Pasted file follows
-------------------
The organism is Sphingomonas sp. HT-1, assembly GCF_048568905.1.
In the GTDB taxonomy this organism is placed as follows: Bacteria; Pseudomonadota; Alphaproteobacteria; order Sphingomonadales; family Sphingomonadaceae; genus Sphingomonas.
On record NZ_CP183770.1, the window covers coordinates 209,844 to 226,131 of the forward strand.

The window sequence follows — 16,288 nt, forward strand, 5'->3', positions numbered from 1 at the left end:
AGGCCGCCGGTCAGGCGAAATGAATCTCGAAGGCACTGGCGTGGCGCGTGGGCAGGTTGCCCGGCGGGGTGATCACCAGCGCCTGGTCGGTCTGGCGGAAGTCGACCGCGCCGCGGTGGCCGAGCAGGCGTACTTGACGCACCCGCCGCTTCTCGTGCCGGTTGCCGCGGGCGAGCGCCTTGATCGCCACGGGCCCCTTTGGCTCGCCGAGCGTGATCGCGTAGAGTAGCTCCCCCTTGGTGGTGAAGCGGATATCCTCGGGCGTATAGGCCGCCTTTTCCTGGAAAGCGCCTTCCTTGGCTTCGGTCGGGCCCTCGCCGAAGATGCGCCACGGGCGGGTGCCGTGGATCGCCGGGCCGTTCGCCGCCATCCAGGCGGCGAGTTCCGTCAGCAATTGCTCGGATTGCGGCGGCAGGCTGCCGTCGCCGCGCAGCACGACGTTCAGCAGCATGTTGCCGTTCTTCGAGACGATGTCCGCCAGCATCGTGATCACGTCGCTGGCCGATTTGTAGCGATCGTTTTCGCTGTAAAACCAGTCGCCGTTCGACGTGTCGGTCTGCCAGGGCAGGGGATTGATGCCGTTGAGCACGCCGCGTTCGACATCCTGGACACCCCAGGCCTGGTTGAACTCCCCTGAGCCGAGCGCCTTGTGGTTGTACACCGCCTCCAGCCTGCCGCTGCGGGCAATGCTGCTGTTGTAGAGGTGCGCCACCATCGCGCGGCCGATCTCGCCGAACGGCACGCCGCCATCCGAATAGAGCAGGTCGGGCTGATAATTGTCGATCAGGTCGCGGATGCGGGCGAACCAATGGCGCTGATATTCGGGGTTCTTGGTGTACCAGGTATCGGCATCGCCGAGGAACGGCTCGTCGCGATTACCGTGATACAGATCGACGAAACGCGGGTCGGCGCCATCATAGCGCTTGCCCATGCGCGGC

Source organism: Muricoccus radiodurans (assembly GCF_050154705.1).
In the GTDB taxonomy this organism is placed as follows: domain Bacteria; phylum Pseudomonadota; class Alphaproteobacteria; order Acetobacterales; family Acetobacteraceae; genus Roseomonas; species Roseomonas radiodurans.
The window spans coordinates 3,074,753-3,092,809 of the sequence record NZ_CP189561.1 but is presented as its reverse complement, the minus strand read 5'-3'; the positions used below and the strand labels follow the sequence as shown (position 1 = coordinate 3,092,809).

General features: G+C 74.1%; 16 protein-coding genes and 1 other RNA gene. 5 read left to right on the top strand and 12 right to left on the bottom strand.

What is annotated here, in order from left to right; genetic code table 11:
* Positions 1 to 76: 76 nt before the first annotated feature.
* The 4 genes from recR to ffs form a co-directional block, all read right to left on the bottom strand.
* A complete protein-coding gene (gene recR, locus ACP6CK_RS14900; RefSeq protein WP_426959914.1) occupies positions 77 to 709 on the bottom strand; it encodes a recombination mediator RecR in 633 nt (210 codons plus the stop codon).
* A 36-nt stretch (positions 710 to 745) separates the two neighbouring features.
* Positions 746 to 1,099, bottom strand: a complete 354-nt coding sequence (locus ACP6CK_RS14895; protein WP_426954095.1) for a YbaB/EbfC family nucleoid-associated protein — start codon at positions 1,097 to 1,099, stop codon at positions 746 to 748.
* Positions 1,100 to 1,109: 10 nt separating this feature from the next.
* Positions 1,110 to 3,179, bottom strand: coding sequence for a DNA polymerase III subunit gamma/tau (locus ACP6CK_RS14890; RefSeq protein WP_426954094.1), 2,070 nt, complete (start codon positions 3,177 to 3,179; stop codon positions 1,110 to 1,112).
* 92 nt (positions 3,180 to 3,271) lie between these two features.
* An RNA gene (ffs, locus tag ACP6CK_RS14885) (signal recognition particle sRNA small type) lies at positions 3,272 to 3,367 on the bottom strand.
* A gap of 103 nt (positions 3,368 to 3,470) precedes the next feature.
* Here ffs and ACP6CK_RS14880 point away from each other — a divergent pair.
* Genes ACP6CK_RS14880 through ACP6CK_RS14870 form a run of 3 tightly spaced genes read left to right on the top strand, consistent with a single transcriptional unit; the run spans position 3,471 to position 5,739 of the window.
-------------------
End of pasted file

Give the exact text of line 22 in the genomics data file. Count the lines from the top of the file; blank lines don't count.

* Genes ACP6CK_RS14880 through ACP6CK_RS14870 form a run of 3 tightly spaced genes read left to right on the top strand, consistent with a single transcriptional unit; the run spans position 3,471 to position 5,739 of the window.